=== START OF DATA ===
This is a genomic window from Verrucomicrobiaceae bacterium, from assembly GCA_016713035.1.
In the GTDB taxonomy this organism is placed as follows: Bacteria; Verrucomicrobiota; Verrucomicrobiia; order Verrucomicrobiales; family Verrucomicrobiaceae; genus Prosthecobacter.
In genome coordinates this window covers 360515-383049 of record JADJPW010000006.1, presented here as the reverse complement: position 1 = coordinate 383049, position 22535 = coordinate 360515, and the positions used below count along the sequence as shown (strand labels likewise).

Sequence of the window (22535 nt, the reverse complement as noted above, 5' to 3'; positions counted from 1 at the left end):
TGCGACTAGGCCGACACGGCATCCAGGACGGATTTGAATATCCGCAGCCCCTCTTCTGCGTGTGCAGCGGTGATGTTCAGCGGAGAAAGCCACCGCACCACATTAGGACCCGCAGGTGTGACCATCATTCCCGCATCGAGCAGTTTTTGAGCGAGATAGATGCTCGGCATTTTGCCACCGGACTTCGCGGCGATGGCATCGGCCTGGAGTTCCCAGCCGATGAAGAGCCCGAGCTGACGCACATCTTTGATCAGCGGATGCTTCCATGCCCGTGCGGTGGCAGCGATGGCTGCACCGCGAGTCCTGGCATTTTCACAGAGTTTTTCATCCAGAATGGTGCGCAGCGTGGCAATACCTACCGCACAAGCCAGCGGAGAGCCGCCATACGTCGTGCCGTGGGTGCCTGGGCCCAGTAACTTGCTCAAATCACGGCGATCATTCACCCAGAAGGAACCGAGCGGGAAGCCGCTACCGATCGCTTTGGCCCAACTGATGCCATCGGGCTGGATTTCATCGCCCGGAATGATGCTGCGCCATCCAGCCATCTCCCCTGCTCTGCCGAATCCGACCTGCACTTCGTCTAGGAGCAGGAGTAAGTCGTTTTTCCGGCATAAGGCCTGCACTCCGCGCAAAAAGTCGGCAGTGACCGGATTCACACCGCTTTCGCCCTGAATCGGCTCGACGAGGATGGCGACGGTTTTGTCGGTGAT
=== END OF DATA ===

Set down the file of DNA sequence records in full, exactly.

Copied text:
This is a genomic window from Verrucomicrobiaceae bacterium, from assembly GCA_016713035.1.
In the GTDB taxonomy this organism is placed as follows: Bacteria; Verrucomicrobiota; Verrucomicrobiia; order Verrucomicrobiales; family Verrucomicrobiaceae; genus Prosthecobacter.
In genome coordinates this window covers 360515-383049 of record JADJPW010000006.1, presented here as the reverse complement: position 1 = coordinate 383049, position 22535 = coordinate 360515, and the positions used below count along the sequence as shown (strand labels likewise).

Sequence of the window (22535 nt, the reverse complement as noted above, 5' to 3'; positions counted from 1 at the left end):
TGCGACTAGGCCGACACGGCATCCAGGACGGATTTGAATATCCGCAGCCCCTCTTCTGCGTGTGCAGCGGTGATGTTCAGCGGAGAAAGCCACCGCACCACATTAGGACCCGCAGGTGTGACCATCATTCCCGCATCGAGCAGTTTTTGAGCGAGATAGATGCTCGGCATTTTGCCACCGGACTTCGCGGCGATGGCATCGGCCTGGAGTTCCCAGCCGATGAAGAGCCCGAGCTGACGCACATCTTTGATCAGCGGATGCTTCCATGCCCGTGCGGTGGCAGCGATGGCTGCACCGCGAGTCCTGGCATTTTCACAGAGTTTTTCATCCAGAATGGTGCGCAGCGTGGCAATACCTACCGCACAAGCCAGCGGAGAGCCGCCATACGTCGTGCCGTGGGTGCCTGGGCCCAGTAACTTGCTCAAATCACGGCGATCATTCACCCAGAAGGAACCGAGCGGGAAGCCGCTACCGATCGCTTTGGCCCAACTGATGCCATCGGGCTGGATTTCATCGCCCGGAATGATGCTGCGCCATCCAGCCATCTCCCCTGCTCTGCCGAATCCGACCTGCACTTCGTCTAGGAGCAGGAGTAAGTCGTTTTTCCGGCATAAGGCCTGCACTCCGCGCAAAAAGTCGGCAGTGACCGGATTCACACCGCTTTCGCCCTGAATCGGCTCGACGAGGATGGCGACGGTTTTGTCGGTGAT